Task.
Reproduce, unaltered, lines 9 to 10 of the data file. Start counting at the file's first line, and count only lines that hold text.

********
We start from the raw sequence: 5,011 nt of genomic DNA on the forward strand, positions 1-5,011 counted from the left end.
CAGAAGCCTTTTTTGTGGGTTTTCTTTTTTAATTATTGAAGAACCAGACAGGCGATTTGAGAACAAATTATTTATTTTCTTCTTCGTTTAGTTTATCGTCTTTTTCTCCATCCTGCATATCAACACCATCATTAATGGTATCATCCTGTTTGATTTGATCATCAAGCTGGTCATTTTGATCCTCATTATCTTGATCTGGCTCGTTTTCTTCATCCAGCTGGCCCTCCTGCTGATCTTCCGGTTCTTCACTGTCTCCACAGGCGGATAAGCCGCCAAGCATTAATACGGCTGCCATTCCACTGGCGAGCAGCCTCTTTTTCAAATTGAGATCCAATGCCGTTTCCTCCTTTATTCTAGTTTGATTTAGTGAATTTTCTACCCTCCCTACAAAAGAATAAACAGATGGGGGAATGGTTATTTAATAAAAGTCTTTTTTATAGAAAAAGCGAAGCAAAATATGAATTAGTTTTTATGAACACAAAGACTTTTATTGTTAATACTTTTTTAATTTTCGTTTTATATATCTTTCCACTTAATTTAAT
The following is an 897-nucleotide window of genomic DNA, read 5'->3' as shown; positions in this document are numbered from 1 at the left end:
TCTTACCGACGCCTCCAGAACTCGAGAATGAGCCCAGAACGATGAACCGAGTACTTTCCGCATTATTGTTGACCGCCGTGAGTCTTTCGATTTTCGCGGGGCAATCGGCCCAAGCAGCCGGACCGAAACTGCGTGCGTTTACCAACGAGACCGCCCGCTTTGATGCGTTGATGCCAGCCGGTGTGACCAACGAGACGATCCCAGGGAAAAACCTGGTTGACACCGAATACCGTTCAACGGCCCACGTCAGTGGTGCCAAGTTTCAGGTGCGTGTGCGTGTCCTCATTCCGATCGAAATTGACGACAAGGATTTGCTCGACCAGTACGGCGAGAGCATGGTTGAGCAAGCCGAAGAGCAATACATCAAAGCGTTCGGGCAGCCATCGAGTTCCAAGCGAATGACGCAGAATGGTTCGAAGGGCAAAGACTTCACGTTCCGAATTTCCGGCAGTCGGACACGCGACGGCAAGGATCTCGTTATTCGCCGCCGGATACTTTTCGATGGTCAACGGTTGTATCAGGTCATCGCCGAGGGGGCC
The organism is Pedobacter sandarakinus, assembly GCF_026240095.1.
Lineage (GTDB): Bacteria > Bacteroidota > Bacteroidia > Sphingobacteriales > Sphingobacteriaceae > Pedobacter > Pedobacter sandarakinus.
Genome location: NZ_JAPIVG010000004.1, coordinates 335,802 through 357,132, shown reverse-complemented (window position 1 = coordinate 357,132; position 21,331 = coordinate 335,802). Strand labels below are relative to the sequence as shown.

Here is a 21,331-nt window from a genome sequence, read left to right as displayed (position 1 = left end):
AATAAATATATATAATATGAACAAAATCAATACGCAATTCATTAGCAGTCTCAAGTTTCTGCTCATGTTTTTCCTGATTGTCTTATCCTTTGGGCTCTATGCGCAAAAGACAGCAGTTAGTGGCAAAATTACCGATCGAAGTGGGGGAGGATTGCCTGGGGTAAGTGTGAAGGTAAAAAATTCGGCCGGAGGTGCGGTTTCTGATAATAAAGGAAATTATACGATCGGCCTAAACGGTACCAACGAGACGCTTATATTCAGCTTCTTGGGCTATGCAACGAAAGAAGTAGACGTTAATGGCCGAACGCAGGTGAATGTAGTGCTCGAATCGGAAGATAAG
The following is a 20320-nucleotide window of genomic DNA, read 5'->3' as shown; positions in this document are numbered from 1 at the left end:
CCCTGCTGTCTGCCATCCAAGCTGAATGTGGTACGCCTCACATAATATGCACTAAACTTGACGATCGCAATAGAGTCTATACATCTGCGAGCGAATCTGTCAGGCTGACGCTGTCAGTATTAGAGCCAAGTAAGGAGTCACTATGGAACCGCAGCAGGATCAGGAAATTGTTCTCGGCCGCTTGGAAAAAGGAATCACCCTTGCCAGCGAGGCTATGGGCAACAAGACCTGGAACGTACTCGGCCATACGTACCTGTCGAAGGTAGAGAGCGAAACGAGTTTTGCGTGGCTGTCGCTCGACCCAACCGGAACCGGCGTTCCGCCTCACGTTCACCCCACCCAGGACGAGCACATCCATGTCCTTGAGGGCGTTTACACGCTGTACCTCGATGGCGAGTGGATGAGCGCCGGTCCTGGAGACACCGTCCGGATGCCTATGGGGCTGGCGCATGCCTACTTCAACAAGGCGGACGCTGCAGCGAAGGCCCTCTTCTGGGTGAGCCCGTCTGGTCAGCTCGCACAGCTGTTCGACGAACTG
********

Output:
AATAAATATATATAATATGAACAAAATCAATACGCAATTCATTAGCAGTCTCAAGTTTCTGCTCATGTTTTTCCTGATTGTCTTATCCTTTGGGCTCTATGCGCAAAAGACAGCAGTTAGTGGCAAAATTACCGATCGAAGTGGGGGAGGATTGCCTGGGGTAAGTGTGAAGGTAAAAAATTCGGCCGGAGGTGCGGTTTCTGATAATAAAGGAAATTATACGATCGGCCTAAACGGTACCAACGAGACGCTTATATTCAGCTTCTTGGGCTATGCAACGAAAGAAGTAGACGTTAATGGCCGAACGCAGGTGAATGTAGTGCTCGAATCGGAAGATAAG
The following is a 20320-nucleotide window of genomic DNA, read 5'->3' as shown; positions in this document are numbered from 1 at the left end: